Saint Punk is a rising star in the bass house scene that is choosing to go his own way. Innovating within his own subgenre that he calls “grunge house,” he released eight singles in 2020 alone, including “Brake,” his collaboration with BROHUG on Armada Music. Saint Punk also produced an official remix for grandson, and he dropped a remix pack on his own imprint label Graffitti Records. Clearly, he’s slowing down for no one — not even the pandemic.
Saint Punk’s latest single “It’s Alright (Not)” is out today on STMPD RCRDS, and — surprise! — it’s another floor-destroyer. We managed to catch up with Saint Punk this morning to talk about grunge house, activism, music production, DJing livestreams, and how producers and DJs can adapt during the pandemic. Click play and read on.
How would you describe the grunge house genre to a new fan?
It’s kind of like if Nine Inch Nails and Malaa had a baby, and that baby grew up listening to The Used (the John Feldman days).
Your latest single “It’s Alright (Not)” came out today, and the title sounds like you might have something to say about the pandemic. What’s the message for fans?
It’s a really hard time right now. The title is kind of tongue in cheek, trying to have fun with it. The only thing we can all do is stay strong and remember why we’re social distancing and quarantining, even if we’re not the ones who could be at the most risk. It’s important to be as selfless as possible.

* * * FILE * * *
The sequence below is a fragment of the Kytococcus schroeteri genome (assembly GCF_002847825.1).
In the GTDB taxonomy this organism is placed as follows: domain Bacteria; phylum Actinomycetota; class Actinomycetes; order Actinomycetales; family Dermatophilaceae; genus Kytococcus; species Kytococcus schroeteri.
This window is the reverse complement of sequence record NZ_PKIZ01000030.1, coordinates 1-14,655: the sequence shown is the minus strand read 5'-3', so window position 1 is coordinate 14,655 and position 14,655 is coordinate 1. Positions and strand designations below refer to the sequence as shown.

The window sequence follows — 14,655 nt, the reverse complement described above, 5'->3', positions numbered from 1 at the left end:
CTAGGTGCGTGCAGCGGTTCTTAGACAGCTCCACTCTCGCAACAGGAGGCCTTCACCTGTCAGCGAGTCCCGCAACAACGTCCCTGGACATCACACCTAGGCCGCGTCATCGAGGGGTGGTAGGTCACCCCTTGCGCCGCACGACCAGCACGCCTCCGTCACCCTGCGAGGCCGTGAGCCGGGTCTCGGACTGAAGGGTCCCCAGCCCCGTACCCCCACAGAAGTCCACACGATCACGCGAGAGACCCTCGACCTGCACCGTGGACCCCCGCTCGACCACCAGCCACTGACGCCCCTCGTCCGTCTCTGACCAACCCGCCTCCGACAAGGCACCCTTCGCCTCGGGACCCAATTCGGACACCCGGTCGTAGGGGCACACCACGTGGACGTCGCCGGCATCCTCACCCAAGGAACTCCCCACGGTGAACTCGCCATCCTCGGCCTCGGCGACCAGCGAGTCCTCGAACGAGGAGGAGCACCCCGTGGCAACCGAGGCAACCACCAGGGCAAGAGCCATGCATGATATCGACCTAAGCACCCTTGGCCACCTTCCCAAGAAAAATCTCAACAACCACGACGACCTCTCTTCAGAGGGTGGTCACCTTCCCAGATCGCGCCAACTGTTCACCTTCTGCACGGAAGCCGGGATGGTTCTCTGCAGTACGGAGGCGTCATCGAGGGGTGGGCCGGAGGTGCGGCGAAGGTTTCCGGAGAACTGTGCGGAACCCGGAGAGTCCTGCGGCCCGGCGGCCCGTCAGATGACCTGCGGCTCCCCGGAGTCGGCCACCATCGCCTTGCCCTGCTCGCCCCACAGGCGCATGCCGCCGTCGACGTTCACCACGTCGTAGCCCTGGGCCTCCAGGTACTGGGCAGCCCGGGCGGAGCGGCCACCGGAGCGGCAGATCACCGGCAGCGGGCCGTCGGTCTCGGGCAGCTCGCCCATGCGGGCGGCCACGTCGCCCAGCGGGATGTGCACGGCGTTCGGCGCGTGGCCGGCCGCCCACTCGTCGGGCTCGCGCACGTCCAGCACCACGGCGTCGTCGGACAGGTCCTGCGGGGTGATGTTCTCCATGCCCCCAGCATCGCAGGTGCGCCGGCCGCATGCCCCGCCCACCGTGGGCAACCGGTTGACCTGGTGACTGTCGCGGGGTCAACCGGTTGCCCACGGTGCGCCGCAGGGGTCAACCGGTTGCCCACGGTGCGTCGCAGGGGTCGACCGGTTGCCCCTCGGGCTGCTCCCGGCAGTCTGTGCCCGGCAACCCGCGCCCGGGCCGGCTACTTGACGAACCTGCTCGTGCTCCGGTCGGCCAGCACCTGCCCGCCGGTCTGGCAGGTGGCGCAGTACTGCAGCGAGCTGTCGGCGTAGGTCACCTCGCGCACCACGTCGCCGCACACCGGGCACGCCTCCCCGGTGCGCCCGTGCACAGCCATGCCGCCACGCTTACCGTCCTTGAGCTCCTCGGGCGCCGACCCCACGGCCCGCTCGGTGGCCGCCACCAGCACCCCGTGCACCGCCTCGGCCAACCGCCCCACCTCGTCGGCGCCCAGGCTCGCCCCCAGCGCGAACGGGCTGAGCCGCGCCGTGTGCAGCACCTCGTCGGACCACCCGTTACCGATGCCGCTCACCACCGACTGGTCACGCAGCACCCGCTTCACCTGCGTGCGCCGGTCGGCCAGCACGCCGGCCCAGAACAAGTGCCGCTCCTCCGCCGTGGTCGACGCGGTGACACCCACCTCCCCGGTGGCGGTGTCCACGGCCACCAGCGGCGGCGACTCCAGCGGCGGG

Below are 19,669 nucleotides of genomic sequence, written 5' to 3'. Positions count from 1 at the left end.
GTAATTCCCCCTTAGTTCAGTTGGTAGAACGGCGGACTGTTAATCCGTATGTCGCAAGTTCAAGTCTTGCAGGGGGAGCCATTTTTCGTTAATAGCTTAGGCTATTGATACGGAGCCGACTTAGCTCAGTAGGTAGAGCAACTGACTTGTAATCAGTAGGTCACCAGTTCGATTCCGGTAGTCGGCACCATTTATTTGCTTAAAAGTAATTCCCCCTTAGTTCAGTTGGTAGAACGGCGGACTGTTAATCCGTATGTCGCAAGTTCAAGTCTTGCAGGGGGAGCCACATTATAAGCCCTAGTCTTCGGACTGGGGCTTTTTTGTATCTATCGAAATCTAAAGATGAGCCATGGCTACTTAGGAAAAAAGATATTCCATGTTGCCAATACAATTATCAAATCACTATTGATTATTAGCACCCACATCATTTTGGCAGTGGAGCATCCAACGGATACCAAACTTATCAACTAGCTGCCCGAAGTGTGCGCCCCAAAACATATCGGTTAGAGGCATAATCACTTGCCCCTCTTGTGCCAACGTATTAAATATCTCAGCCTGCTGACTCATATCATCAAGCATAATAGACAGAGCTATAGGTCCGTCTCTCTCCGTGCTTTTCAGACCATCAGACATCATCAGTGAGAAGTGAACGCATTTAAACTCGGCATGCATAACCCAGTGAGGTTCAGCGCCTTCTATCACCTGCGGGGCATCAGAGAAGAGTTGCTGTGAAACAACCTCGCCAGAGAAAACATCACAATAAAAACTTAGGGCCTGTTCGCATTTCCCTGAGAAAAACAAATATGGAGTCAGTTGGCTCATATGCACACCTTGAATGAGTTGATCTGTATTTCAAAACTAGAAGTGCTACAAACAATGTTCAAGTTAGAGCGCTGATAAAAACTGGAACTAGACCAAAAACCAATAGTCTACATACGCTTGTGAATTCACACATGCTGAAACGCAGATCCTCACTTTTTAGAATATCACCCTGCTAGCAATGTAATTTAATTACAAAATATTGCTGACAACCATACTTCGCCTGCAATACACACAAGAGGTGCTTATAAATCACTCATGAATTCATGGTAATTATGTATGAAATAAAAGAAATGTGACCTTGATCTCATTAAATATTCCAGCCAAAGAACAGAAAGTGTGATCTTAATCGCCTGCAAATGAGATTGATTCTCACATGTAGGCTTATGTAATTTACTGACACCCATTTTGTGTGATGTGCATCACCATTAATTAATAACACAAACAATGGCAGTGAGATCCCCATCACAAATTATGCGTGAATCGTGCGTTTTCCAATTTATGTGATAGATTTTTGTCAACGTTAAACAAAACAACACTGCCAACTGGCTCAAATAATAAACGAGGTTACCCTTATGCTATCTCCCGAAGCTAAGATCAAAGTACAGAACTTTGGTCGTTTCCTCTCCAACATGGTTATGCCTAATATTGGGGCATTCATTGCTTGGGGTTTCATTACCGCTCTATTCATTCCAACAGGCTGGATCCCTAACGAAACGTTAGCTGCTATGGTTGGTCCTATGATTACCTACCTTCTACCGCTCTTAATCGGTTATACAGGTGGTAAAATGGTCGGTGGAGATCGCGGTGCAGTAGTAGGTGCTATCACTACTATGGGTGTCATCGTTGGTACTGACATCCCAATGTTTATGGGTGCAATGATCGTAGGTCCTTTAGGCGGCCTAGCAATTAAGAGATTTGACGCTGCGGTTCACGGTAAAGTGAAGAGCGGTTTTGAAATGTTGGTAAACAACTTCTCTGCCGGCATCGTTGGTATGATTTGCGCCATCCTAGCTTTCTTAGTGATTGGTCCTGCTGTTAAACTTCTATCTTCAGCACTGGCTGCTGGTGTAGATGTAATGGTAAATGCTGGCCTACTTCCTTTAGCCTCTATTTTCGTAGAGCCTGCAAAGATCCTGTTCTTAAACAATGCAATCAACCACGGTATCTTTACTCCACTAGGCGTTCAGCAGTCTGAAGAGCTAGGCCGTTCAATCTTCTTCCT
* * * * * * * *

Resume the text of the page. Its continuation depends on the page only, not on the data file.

Speaking of the pandemic, are you doing anything differently now with regard to your music? Have you learned any new tricks, trades, or hobbies in the downtime? We know you’re a staunch supporter of the “do it yourself” work ethic.
I’m always trying new stuff, but one thing that I did learn is that I don’t really need to use outboard gear. I got a couple pieces (SSL Fusion, Warm Audio Bus Compressor) and after a week I was like, huh, I don’t really need this stuff. There’s no doubt analog has a sound, and it’s great, but for the workflow and recall, plugins will do just fine, especially UAD.
Did you lose any important gigs or other notable, income-producing work when the pandemic hit?
Yes, definitely. I had some potential shows/tours coming up. I do some sync work as well and that got hit big time once productions started ending.
We understand your song “Fight” was inspired by your reaction to the inequality of civil rights across the U.S.A. that sparked the Black Lives Matter movement. Can you elaborate?
This year has been eye opening in every aspect. I’ve always been one to put my frustration and energy into music and art, but I also realized that I do have a platform to influence minds, and whatever that reach may be, it all helps push us forward in this civilization we’re living in. So I will continue to support the Black community and every Person Of Color, and speak out against racism and injustices that lead to the events we’ve seen, not only this year but for decades before.